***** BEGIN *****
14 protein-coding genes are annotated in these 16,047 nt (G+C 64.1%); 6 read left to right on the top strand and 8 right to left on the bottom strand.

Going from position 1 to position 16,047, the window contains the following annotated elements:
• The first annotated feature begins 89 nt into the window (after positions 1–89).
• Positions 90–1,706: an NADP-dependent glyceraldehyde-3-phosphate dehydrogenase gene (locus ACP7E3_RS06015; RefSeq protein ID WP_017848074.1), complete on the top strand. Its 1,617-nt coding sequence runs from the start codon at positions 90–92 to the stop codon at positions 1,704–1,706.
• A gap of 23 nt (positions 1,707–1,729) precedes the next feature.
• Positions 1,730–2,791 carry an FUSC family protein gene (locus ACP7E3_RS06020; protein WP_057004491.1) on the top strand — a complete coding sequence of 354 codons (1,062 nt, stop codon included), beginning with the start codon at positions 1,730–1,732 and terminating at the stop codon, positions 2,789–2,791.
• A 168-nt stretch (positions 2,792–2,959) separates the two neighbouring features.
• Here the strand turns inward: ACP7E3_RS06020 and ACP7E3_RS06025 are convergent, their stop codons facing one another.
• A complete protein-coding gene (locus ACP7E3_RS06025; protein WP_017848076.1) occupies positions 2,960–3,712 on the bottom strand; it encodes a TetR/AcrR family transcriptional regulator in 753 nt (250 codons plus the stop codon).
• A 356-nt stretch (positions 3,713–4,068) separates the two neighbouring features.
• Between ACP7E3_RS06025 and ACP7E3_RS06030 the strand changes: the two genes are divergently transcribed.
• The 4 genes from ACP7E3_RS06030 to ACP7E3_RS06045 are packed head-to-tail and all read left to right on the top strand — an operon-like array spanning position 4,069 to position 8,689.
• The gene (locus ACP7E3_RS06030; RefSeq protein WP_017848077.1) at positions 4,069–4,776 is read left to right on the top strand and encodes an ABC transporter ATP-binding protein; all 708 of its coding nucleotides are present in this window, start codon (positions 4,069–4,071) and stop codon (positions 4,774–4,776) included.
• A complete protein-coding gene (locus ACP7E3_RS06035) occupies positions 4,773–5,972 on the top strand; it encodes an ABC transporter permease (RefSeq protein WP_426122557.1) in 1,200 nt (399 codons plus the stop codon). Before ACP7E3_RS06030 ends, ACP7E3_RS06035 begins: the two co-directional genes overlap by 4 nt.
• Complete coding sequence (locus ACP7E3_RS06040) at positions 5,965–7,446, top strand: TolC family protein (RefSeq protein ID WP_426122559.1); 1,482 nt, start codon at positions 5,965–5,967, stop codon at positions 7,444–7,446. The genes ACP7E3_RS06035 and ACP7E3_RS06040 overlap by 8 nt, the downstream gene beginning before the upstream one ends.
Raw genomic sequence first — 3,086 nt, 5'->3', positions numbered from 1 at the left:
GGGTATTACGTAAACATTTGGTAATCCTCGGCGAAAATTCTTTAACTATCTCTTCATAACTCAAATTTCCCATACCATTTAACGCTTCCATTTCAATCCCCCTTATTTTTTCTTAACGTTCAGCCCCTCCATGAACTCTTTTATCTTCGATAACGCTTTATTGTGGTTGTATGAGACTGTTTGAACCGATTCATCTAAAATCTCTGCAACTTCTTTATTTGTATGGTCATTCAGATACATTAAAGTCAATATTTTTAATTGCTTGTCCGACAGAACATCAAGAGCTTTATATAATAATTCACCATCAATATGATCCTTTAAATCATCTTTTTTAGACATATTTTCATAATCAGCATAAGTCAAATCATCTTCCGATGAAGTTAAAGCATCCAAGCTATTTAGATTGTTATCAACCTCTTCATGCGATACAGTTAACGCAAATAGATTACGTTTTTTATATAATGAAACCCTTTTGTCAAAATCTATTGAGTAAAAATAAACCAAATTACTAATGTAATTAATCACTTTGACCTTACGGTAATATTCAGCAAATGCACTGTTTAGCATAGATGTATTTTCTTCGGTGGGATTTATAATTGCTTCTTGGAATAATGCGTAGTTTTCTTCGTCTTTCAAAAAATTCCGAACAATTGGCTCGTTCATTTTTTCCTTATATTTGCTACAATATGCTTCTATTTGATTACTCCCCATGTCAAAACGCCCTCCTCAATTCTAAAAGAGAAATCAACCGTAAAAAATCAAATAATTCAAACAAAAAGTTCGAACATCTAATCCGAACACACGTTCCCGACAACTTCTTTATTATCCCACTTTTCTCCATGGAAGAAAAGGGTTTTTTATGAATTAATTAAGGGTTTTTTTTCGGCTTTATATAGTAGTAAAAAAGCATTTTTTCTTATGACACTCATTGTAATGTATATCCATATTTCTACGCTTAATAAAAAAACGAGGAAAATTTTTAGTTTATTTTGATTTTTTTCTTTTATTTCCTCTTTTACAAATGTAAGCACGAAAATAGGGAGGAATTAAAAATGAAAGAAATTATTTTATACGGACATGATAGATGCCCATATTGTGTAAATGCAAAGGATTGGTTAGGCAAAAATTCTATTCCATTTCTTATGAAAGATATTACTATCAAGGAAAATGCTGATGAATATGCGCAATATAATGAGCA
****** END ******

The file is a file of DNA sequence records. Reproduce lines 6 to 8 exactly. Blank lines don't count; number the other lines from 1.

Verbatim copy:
• Positions 1,730–2,791 carry an FUSC family protein gene (locus ACP7E3_RS06020; protein WP_057004491.1) on the top strand — a complete coding sequence of 354 codons (1,062 nt, stop codon included), beginning with the start codon at positions 1,730–1,732 and terminating at the stop codon, positions 2,789–2,791.
• A 168-nt stretch (positions 2,792–2,959) separates the two neighbouring features.
• Here the strand turns inward: ACP7E3_RS06020 and ACP7E3_RS06025 are convergent, their stop codons facing one another.